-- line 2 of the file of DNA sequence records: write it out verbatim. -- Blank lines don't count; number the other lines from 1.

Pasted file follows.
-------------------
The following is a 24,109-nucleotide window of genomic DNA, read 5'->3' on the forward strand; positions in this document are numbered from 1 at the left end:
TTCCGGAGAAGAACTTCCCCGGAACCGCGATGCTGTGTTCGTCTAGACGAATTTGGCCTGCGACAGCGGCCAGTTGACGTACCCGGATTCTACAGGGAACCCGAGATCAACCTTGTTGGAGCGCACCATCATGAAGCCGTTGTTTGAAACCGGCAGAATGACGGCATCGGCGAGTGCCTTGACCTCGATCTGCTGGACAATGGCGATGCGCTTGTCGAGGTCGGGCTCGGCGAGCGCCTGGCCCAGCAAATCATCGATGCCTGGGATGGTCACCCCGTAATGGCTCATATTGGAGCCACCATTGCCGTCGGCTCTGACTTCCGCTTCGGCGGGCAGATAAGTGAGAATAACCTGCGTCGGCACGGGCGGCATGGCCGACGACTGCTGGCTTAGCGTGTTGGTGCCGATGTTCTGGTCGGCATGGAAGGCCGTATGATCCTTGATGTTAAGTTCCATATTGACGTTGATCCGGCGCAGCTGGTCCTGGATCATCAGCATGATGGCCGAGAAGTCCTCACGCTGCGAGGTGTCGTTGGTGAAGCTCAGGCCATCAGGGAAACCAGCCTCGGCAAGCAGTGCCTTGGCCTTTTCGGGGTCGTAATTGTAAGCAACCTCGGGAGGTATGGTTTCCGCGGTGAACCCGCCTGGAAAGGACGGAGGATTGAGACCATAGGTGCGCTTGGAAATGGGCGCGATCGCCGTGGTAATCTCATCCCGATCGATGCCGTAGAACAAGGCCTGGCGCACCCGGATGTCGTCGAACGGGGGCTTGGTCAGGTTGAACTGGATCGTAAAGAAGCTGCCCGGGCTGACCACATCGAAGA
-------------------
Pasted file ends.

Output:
TTCCGGAGAAGAACTTCCCCGGAACCGCGATGCTGTGTTCGTCTAGACGAATTTGGCCTGCGACAGCGGCCAGTTGACGTACCCGGATTCTACAGGGAACCCGAGATCAACCTTGTTGGAGCGCACCATCATGAAGCCGTTGTTTGAAACCGGCAGAATGACGGCATCGGCGAGTGCCTTGACCTCGATCTGCTGGACAATGGCGATGCGCTTGTCGAGGTCGGGCTCGGCGAGCGCCTGGCCCAGCAAATCATCGATGCCTGGGATGGTCACCCCGTAATGGCTCATATTGGAGCCACCATTGCCGTCGGCTCTGACTTCCGCTTCGGCGGGCAGATAAGTGAGAATAACCTGCGTCGGCACGGGCGGCATGGCCGACGACTGCTGGCTTAGCGTGTTGGTGCCGATGTTCTGGTCGGCATGGAAGGCCGTATGATCCTTGATGTTAAGTTCCATATTGACGTTGATCCGGCGCAGCTGGTCCTGGATCATCAGCATGATGGCCGAGAAGTCCTCACGCTGCGAGGTGTCGTTGGTGAAGCTCAGGCCATCAGGGAAACCAGCCTCGGCAAGCAGTGCCTTGGCCTTTTCGGGGTCGTAATTGTAAGCAACCTCGGGAGGTATGGTTTCCGCGGTGAACCCGCCTGGAAAGGACGGAGGATTGAGACCATAGGTGCGCTTGGAAATGGGCGCGATCGCCGTGGTAATCTCATCCCGATCGATGCCGTAGAACAAGGCCTGGCGCACCCGGATGTCGTCGAACGGGGGCTTGGTCAGGTTGAACTGGATCGTAAAGAAGCTGCCCGGGCTGACCACATCGAAGA